Learning Communities in Schools – What Hinders and Why

“I think a summary of what worked in BC schools along with what didn’t and why would help others build from these experiences” was a part of a comment to my July 2013 blog post.  Last week I gave a brief response to the first part of that and will attempt this week to give a brief response to the second part…..

What doesn’t work in BC and Why doesn’t it work….

As in my last post, my response comes in part from the stories told to me by practicing BC educators (mostly teachers) while researching  (see dissertation here for a more fulsome story if desired http://summit.sfu.ca/item/11268 – teachers stories are in chapters 4 and 5) and in part from my own personal experiences.

There are a number of conditions that are helpful for creating and sustaining learning communities.  If these conditions are not present, it is possible that the learning community will falter.  The following is a taste of some, but not all of these conditions.

  • capacity – If there is not enough capacity to nourish the development of a positive learning community within the system  it can be like “traveling into a headwind” (Robinson).  Also, capacity at differing levels can have an impact on success – individual educator, school community, as well as district community, and provincial community.
    • some teachers I interviewed spoke of former staffs they had belonged to that had too many members that were entrenched and not willing to consider change.  Furthermore, while researching, I found that this phenomenon was not specific to any one school system, and was not effectively addressed by the school systems in which schools were embedded generally.  A positive cultural change was noted only when enough “entrenched” people left/retired.
      • teachers I interviewed overwhelmingly did not feel that their union was helpful when a staff wanted to develop a learning community.  (They did find their union helpful for other reasons.)  Teachers reported that being a fairly apolitical staff (more open minded in nature) was more likely what allowed them to be part of developing a life enhancing learning community.
    • A former (recently retired) school superintendent offered this comment after hearing me speak on the topic….”I would move people if I knew that was happening, but I probably would not know about it because people would be too afraid to say anything”.
  • A balance between autonomy and professional obligation – can be a delicate thing.  There are many differing interpretations of what autonomy is, and sometimes this gets in the way of developing learning communities.
    • there were teachers I interviewed who spoke of colleagues who would not work with others, who tenaciously hung on to the notion of “teacher as solitary practitioner”, for a variety of reasons.  This was most unhelpful for developing a learning community, especially if there was a large core group with this orientation on the staff.
    • I like the notion of autonomy being bound to professional obligation.  In other words, teachers must act autonomously because they are the ones working most closely with students and therefore know them best, but there is an obligation to work with others and to keep abreast of new research and promising new practices. Research has clearly shown (Marzano) that collaborative practices amongst educators have a strong positive effect on student learning, and I would say on adult/educator learning as well.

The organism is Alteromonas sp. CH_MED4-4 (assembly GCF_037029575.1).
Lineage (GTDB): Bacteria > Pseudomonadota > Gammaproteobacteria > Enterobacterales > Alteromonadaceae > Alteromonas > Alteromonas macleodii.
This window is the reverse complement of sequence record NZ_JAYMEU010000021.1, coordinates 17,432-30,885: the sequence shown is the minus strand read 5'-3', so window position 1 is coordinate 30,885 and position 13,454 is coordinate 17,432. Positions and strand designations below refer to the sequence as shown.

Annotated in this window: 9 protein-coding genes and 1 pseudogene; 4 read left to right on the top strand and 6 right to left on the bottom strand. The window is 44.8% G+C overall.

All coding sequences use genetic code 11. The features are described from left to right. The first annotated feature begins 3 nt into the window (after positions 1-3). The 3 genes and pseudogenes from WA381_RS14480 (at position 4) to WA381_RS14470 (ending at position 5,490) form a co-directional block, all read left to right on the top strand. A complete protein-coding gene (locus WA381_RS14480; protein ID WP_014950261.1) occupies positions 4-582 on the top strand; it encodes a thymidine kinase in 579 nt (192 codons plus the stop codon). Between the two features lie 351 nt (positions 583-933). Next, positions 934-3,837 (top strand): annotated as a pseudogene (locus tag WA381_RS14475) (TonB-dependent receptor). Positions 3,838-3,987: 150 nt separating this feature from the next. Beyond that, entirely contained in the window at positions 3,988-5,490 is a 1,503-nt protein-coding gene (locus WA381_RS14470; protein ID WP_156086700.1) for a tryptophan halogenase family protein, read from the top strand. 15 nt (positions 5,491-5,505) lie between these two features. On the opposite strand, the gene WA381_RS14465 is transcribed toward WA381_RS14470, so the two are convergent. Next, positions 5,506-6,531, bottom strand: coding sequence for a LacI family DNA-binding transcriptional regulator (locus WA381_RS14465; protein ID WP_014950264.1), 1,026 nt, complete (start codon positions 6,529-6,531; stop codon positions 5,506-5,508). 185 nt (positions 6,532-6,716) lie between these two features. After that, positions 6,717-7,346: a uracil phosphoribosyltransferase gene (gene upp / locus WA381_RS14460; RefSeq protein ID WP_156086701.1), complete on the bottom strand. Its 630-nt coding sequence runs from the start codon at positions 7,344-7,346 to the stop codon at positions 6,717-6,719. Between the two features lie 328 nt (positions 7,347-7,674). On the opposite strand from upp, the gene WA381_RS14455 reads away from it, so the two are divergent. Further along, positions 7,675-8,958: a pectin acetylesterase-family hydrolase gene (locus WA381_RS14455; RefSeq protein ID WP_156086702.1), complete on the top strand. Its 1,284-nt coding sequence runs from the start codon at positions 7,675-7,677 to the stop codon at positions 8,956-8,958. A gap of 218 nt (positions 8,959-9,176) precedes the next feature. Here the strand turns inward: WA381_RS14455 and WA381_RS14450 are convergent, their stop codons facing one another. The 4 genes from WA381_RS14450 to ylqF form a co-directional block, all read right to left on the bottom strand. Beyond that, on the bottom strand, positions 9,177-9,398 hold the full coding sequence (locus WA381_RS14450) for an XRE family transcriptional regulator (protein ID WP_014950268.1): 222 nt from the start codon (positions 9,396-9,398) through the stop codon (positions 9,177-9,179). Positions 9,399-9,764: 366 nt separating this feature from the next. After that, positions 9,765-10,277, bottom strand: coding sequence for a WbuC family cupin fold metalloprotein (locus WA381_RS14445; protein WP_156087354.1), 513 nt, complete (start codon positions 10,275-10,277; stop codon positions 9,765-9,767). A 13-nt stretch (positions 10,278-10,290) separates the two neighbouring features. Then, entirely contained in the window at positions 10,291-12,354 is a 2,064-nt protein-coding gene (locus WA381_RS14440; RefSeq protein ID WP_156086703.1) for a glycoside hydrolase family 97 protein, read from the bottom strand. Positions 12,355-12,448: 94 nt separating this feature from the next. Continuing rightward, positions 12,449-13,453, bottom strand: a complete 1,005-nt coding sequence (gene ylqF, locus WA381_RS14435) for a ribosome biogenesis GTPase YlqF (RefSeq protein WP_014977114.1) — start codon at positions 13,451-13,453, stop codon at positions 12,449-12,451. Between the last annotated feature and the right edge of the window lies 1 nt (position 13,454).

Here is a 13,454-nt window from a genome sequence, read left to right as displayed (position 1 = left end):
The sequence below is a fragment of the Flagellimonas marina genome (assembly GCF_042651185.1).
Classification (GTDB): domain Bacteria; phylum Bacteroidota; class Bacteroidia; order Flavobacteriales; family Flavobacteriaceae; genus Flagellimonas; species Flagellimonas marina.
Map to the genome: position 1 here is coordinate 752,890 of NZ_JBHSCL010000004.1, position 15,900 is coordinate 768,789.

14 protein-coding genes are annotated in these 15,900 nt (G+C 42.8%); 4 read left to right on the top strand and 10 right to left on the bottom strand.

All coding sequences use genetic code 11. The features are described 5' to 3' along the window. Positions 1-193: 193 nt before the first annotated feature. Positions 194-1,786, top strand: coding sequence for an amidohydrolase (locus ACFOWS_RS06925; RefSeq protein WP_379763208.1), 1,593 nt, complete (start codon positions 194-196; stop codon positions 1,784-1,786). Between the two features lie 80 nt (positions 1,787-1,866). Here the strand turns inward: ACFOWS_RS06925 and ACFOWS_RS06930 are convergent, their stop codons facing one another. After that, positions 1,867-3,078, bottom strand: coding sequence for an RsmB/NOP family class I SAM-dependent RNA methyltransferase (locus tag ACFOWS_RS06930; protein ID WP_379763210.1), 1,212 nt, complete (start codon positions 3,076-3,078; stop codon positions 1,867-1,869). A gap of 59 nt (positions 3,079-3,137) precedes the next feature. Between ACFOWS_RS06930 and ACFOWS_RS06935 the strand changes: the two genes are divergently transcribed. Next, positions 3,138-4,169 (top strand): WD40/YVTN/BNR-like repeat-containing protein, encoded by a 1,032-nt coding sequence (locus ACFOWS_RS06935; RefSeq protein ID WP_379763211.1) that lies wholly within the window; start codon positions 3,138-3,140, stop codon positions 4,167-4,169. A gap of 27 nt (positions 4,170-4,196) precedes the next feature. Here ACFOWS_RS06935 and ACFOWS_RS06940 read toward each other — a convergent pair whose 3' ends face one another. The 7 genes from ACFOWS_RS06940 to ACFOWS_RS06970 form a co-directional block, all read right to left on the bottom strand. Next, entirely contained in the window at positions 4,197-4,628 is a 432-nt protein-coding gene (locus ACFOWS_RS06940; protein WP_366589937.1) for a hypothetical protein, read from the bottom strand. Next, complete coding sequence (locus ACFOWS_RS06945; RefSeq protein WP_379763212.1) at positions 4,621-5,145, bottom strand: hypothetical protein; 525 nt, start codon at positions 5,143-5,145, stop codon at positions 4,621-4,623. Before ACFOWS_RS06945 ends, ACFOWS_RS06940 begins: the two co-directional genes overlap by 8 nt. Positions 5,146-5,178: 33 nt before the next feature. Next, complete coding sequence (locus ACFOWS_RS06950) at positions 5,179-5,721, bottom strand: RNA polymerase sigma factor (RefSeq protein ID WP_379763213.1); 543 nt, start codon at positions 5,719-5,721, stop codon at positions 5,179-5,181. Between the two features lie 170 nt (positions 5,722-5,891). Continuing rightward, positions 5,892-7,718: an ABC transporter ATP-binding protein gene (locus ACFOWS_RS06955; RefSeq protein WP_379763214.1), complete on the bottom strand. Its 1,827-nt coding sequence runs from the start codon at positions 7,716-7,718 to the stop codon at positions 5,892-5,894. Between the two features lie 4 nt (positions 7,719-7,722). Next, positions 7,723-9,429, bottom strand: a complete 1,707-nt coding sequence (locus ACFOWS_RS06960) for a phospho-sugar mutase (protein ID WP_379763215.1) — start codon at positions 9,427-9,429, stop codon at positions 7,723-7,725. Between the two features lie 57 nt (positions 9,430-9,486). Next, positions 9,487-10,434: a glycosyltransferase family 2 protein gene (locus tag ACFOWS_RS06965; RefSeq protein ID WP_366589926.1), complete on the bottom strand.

• Structured time – can be seen as positive or negative.  For example, time to meet that had a structure (i.e. would you like 45 minutes to meet with your colleague about X), but was not prescriptive ( i.e. you will meet every Wednesday afternoon with X and your meeting will cover this..), was more appreciated.  Time that is too prescriptive is seen by some as an infringement on autonomy.

Overall, there is no correct or incorrect “recipe” to follow that will take into account the capacity and readiness of the individual/school/district to help…. This is why a living systems lens is most helpful…..as it is likely that things outside your control may have impact upon your ability to move forwards.  You may need to “zig or zag” in order to move, and then again you may be in a stuck system that does not have the understanding or the capacity to move forwards yet.

So how do you build the capacity needed?….and how quickly do you need to move forwards?…. and do you have any support within your smaller and broader community?… are questions to ask yourself.

I hope the above is helpful and makes sense.  Hopefully it resonates with you.  It is not meant to be a fulsome description, but rather a taste of some of the highlights.  Perhaps it has generated more questions for you…If so…please let me know if there is something else you would like to explore…

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One Response to Learning Communities in Schools – What Hinders and Why

  1. Pingback: The Secret Garden – Keys to Success | jmlauman

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